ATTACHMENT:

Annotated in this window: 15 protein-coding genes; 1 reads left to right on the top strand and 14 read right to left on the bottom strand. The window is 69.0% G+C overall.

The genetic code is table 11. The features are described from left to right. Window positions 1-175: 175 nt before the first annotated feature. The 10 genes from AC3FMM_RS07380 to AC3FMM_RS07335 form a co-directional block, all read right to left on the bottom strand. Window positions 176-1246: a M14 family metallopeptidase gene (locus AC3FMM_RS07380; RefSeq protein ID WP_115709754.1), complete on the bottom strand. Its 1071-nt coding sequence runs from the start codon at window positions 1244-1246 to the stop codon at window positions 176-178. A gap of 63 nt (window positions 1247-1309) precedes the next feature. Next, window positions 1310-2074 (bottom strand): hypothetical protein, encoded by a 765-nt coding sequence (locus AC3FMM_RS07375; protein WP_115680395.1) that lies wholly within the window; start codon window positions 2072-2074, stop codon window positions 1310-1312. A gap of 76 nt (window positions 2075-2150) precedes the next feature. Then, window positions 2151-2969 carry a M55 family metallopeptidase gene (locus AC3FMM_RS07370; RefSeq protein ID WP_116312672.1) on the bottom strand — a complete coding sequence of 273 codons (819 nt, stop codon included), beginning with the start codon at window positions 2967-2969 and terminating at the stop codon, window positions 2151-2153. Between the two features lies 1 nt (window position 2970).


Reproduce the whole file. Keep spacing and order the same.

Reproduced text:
Annotated in this window: 15 protein-coding genes; 1 reads left to right on the top strand and 14 read right to left on the bottom strand. The window is 69.0% G+C overall.

The genetic code is table 11. The features are described from left to right. Window positions 1-175: 175 nt before the first annotated feature. The 10 genes from AC3FMM_RS07380 to AC3FMM_RS07335 form a co-directional block, all read right to left on the bottom strand. Window positions 176-1246: a M14 family metallopeptidase gene (locus AC3FMM_RS07380; RefSeq protein ID WP_115709754.1), complete on the bottom strand. Its 1071-nt coding sequence runs from the start codon at window positions 1244-1246 to the stop codon at window positions 176-178. A gap of 63 nt (window positions 1247-1309) precedes the next feature. Next, window positions 1310-2074 (bottom strand): hypothetical protein, encoded by a 765-nt coding sequence (locus AC3FMM_RS07375; protein WP_115680395.1) that lies wholly within the window; start codon window positions 2072-2074, stop codon window positions 1310-1312. A gap of 76 nt (window positions 2075-2150) precedes the next feature. Then, window positions 2151-2969 carry a M55 family metallopeptidase gene (locus AC3FMM_RS07370; RefSeq protein ID WP_116312672.1) on the bottom strand — a complete coding sequence of 273 codons (819 nt, stop codon included), beginning with the start codon at window positions 2967-2969 and terminating at the stop codon, window positions 2151-2153. Between the two features lies 1 nt (window position 2970).